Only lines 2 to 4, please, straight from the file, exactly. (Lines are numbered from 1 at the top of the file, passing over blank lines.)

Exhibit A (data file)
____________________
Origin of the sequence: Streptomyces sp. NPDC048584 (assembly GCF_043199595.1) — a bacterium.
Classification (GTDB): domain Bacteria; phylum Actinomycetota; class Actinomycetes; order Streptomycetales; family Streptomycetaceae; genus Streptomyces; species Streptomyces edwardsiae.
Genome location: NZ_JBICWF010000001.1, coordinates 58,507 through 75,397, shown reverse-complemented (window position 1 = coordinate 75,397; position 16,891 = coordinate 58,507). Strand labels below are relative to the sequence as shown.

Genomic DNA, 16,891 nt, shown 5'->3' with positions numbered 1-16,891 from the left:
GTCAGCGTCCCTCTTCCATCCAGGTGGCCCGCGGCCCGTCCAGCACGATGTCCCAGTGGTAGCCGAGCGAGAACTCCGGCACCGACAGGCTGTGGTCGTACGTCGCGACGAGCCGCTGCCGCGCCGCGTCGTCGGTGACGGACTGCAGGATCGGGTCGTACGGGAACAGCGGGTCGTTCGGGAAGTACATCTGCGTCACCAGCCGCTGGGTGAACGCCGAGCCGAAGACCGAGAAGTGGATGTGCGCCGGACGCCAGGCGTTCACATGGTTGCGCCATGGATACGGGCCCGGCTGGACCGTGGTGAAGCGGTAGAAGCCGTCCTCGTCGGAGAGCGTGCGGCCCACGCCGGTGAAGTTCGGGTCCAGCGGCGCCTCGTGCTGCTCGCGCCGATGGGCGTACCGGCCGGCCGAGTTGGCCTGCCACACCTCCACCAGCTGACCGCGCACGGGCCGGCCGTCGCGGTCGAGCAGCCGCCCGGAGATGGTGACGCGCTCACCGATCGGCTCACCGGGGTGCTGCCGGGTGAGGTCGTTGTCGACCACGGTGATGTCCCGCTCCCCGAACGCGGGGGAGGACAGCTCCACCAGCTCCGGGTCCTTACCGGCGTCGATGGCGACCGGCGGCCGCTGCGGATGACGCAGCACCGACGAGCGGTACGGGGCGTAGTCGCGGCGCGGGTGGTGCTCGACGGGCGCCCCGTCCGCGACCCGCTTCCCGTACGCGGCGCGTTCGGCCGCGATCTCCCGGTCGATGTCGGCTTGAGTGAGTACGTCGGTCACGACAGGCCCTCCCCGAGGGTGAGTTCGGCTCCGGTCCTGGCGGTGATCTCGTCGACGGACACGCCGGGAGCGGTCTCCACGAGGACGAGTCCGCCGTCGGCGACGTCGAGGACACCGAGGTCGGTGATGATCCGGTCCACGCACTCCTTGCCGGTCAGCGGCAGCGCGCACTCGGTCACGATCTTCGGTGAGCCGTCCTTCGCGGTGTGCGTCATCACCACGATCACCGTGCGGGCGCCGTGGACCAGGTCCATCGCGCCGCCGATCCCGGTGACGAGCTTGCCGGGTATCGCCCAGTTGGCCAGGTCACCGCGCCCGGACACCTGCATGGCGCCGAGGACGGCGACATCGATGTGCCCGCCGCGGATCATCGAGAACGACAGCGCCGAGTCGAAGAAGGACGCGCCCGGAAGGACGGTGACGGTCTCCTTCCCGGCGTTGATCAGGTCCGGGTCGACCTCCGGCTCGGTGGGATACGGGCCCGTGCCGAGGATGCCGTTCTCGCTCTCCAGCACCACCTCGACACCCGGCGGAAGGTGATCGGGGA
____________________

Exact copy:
Classification (GTDB): domain Bacteria; phylum Actinomycetota; class Actinomycetes; order Streptomycetales; family Streptomycetaceae; genus Streptomyces; species Streptomyces edwardsiae.
Genome location: NZ_JBICWF010000001.1, coordinates 58,507 through 75,397, shown reverse-complemented (window position 1 = coordinate 75,397; position 16,891 = coordinate 58,507). Strand labels below are relative to the sequence as shown.

Genomic DNA, 16,891 nt, shown 5'->3' with positions numbered 1-16,891 from the left: